Susie T, July 19, 1999 - Hi, I just wanted everyone to know my prayers have been with everyone but I don't get to the computer as much as I used to. I have just finished reading all the new information and updates on everyone. I wanted to congradulate the 2 new heart transplant patients. I would also like information from any heart transplant patients about what it is like. I know that everyone is different, and there are good and bad. My doctor said I could probably go back to work if I had one. I just haven't heard of too many people going back to work so I think he thought this was a way for me to say yes. May God bless you all. Susie T. firstname.lastname@example.org
Jon, July 19, 1999 - Hi everyone, I have received articles about adding Aldactone (spironolactone) to CHF treatment from a lot of people today. Thank you! Readers give me 75% of my best info. This one is covered on the New CHF Meds page. Be sure your heart doctor is aware of this. Jon.
Ben B, July 19, 1999 - Hi, I just read some stuff on www.webmd.com/index.html, which is a very good site, that is sort of positive. It basically said that the consensus of doctors is that the dismal survival statistics are way out of date, so don't start sending out funeral invitations for 5 years from now. This is pretty much what we have been thinking for awhile but it is nice to hear some doctors say it. email@example.com
Jeanne L, July 20, 1999 - Hi everyone, I'll be moving from Arizona to Connecticut in a week. I'll be living about 20 miles south of the Hartford area. If anyone has the name of a CHF specialist in that area, an e-mail would be greatly appreciated. Today on the news I heard about a new medication that is showing great results for CHF patients; it was called Aldactone. Does anyone have any news they can share? Is anyone using it? God bless you all. Jeanne. firstname.lastname@example.org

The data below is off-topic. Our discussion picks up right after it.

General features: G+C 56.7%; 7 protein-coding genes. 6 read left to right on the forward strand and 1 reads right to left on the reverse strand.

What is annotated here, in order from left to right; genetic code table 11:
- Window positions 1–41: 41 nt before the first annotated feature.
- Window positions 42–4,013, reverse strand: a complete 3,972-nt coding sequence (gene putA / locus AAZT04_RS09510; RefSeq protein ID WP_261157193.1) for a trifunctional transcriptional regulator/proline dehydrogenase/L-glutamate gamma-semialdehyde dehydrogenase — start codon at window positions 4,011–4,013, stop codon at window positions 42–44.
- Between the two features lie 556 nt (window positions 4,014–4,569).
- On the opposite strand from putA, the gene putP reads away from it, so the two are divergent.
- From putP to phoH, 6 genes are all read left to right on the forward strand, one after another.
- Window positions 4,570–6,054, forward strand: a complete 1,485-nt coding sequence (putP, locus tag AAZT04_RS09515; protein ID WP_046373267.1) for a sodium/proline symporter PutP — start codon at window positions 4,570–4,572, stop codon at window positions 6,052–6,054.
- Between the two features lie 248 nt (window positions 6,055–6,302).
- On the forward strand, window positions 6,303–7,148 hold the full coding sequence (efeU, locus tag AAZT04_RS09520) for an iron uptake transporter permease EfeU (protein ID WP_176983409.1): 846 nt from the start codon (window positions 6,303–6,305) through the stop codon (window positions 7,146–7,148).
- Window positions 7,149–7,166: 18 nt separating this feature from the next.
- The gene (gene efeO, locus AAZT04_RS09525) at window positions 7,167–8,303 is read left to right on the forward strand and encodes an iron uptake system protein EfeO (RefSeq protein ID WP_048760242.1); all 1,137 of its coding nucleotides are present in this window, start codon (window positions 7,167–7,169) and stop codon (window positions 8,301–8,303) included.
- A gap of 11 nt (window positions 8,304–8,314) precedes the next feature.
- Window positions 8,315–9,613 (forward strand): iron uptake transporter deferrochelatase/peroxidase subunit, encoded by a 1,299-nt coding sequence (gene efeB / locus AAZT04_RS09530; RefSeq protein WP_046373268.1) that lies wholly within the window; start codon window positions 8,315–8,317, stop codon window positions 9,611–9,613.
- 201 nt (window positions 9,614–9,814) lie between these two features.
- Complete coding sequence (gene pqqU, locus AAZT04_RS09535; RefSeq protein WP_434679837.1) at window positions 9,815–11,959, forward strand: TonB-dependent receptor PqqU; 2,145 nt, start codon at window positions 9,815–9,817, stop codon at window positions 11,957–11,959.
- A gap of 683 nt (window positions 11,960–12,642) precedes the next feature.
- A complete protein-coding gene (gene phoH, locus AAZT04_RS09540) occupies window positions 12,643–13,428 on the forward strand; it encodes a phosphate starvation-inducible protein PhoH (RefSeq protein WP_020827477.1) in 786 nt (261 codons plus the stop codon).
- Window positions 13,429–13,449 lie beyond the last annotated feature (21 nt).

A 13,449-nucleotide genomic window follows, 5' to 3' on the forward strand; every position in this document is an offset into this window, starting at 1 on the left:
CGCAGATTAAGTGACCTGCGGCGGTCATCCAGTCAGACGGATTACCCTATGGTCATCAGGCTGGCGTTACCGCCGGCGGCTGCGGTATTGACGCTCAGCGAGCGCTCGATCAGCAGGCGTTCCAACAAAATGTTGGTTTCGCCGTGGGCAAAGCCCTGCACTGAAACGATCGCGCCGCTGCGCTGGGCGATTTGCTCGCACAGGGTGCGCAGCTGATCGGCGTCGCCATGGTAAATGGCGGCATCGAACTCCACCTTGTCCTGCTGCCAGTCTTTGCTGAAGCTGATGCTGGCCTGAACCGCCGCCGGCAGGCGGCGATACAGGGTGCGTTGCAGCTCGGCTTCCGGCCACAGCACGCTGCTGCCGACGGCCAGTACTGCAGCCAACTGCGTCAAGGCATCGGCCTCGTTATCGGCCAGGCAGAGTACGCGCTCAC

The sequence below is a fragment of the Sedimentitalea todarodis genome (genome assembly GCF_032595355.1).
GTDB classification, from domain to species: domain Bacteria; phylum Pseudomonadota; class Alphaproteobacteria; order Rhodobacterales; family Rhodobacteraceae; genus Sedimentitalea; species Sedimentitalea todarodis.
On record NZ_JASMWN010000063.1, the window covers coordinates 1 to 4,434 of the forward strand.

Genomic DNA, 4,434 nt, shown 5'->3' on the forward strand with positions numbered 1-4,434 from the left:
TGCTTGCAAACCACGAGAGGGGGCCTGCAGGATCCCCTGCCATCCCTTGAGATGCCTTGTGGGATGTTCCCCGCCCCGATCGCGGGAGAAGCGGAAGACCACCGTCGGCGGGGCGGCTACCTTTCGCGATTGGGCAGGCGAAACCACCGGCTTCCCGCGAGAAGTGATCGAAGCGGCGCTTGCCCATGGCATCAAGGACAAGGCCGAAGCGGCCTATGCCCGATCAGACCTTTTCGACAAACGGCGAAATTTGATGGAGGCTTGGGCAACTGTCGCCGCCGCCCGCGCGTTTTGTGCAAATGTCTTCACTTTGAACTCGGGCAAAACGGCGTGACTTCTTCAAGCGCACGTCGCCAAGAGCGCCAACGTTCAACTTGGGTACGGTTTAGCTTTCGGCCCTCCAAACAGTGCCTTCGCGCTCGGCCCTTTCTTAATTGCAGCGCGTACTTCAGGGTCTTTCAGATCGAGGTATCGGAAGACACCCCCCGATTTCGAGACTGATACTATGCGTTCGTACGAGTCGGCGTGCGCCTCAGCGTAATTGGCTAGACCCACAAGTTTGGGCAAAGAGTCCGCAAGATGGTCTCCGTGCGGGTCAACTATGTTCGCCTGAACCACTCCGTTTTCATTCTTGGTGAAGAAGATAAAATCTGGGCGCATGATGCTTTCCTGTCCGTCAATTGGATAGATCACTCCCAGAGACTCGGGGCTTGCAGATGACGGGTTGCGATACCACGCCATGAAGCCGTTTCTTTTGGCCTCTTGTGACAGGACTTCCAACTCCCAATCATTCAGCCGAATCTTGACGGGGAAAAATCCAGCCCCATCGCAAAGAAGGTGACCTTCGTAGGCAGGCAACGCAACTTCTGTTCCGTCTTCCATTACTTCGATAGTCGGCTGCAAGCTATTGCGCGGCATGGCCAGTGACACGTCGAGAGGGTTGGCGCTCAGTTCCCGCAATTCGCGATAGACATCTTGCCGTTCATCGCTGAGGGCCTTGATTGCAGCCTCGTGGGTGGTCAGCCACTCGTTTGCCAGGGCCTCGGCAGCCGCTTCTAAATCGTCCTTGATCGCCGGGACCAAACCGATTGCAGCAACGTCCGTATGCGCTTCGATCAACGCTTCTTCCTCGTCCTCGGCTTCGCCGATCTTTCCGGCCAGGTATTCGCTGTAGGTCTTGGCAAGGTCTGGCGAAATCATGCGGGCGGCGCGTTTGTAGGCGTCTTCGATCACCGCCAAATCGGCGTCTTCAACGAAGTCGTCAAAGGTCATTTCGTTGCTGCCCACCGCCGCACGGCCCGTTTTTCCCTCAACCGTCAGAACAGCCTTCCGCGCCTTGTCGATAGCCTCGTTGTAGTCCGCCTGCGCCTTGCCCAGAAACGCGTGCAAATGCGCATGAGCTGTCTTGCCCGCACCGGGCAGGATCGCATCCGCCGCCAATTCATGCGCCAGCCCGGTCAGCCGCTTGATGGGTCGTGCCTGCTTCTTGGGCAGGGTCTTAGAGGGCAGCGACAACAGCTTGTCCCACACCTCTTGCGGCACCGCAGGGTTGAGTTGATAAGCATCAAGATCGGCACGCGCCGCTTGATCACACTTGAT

Jon's Note: See this page, this page and this post.
Pete E's July 20 reply to Joe S' July 19, 1999 - Hi Joe, Thanks for the note. I have a book called The PDR for over the counter drugs. It lists the ingredients and warnings, including excess sodium, for just about every OTC medication there is. I always consult it before taking anything. It is available through my pages at www.healthyheartmarket.com. Pete E. Peiden@skypoint.com
Lee R's July 20 reply to Pam C's July 18, 1999 - Hi Pam, You are not making a fool of yourself or wasting your time. Some doctors can be notorious when it comes to women. I was told that it was anxiety by my PCP. Three months later, I was diagnosed with DCM and an EF of 29%, and now I have an ICD/pacemaker, too! Is there any chance of getting them to do an echo/stress test? It makes more sense when dealing with a woman to do an echo. I think it is done just before the stress test and then when you are huffing and puffing afterward. A 15 second EKG does not tell all. Think about a new doctor, watch the salt just in case, and let us know what happens. We care! Lee. LeeRoush@aol.com
Jon's July 20 reply to Pam C's July 18, 1999 - Hi Pam, Just an addition to Lee's post. Regardless of sex, many doctors do not consider DCM or CHF a real possibility based on your age. They can be deadly wrong. My own CHF was misdiagnosed for almost a year because my doctor thought I was too young to have heart failure, so he never even considered it. It took near-death and an ER doctor to get me diagnosed and even then, my doctor at the time argued with the ER doc that he was wrong and I did not have CHF! Meanwhile, it was killing me. Get another doc - fast. Jon.
Lee R's July 20 reply to Pat L's July 18, 1999 - Hi Pat, Please follow Jon's advice and see an electrophysiologist about your syncope. If you have any questions, I'm sure Jon's wife or I could help you. Lee. LeeRoush@aol.com
Julie's July 20 reply to Ben B's July 19, 1999 - Hi Ben, Thanks for the webmd address. I was a bit down tonight and it really helped. I didn't plow through the whole site but did bookmark it for future in-depth studying. Thanks for sharing. Julie. email@example.com
Bill D's July 20 reply to LeeAnn D's July 19, 1999 - Hi LeeAnn, Both of those trials are right here at Jon's Place! Sometimes I think we're too anxious for a "magic bullet." I've been taking 120mg of powder capsules every day with lunch for years. Still, I've never seen just how much CoQ10 is in the blood of a person who doesn't have anything wrong with him. You would think the researchers would have come up with that! I sent my blood (cooled all the way!) to Dr Peter Langsjoen. He came back and said I had 0.7 something per something. <g> I never found out just how much is good. I get grumpy when I have to make out a check to Puritan Pride! <g> Bill. firstname.lastname@example.org